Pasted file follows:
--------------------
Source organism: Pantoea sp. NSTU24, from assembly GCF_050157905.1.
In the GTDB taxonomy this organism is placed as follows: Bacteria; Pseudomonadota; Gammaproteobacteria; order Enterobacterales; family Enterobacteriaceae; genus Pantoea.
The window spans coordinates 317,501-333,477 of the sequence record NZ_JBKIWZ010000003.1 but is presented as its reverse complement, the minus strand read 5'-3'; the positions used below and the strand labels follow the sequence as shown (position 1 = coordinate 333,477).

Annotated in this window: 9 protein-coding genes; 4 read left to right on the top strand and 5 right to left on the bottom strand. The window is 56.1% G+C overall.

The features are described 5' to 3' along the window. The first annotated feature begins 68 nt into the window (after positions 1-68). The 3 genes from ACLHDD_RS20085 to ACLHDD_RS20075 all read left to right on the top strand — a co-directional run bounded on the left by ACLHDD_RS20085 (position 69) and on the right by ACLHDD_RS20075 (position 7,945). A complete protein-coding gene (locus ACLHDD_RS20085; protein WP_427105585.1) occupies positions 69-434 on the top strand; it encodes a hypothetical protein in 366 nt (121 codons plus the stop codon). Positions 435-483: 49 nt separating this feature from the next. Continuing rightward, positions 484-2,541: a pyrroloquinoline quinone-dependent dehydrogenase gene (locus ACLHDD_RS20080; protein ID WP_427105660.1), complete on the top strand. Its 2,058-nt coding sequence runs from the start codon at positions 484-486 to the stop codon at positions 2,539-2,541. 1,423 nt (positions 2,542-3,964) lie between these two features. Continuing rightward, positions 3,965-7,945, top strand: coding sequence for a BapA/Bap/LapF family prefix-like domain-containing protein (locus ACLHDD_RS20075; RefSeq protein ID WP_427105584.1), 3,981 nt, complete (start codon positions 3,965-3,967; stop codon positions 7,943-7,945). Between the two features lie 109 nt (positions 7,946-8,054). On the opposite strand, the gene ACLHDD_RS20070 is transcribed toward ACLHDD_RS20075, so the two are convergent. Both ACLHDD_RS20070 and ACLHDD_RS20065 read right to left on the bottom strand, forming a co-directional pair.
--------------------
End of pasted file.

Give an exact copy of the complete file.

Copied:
Source organism: Pantoea sp. NSTU24, from assembly GCF_050157905.1.
In the GTDB taxonomy this organism is placed as follows: Bacteria; Pseudomonadota; Gammaproteobacteria; order Enterobacterales; family Enterobacteriaceae; genus Pantoea.
The window spans coordinates 317,501-333,477 of the sequence record NZ_JBKIWZ010000003.1 but is presented as its reverse complement, the minus strand read 5'-3'; the positions used below and the strand labels follow the sequence as shown (position 1 = coordinate 333,477).

Annotated in this window: 9 protein-coding genes; 4 read left to right on the top strand and 5 right to left on the bottom strand. The window is 56.1% G+C overall.

The features are described 5' to 3' along the window. The first annotated feature begins 68 nt into the window (after positions 1-68). The 3 genes from ACLHDD_RS20085 to ACLHDD_RS20075 all read left to right on the top strand — a co-directional run bounded on the left by ACLHDD_RS20085 (position 69) and on the right by ACLHDD_RS20075 (position 7,945). A complete protein-coding gene (locus ACLHDD_RS20085; protein WP_427105585.1) occupies positions 69-434 on the top strand; it encodes a hypothetical protein in 366 nt (121 codons plus the stop codon). Positions 435-483: 49 nt separating this feature from the next. Continuing rightward, positions 484-2,541: a pyrroloquinoline quinone-dependent dehydrogenase gene (locus ACLHDD_RS20080; protein ID WP_427105660.1), complete on the top strand. Its 2,058-nt coding sequence runs from the start codon at positions 484-486 to the stop codon at positions 2,539-2,541. 1,423 nt (positions 2,542-3,964) lie between these two features. Continuing rightward, positions 3,965-7,945, top strand: coding sequence for a BapA/Bap/LapF family prefix-like domain-containing protein (locus ACLHDD_RS20075; RefSeq protein ID WP_427105584.1), 3,981 nt, complete (start codon positions 3,965-3,967; stop codon positions 7,943-7,945). Between the two features lie 109 nt (positions 7,946-8,054). On the opposite strand, the gene ACLHDD_RS20070 is transcribed toward ACLHDD_RS20075, so the two are convergent. Both ACLHDD_RS20070 and ACLHDD_RS20065 read right to left on the bottom strand, forming a co-directional pair.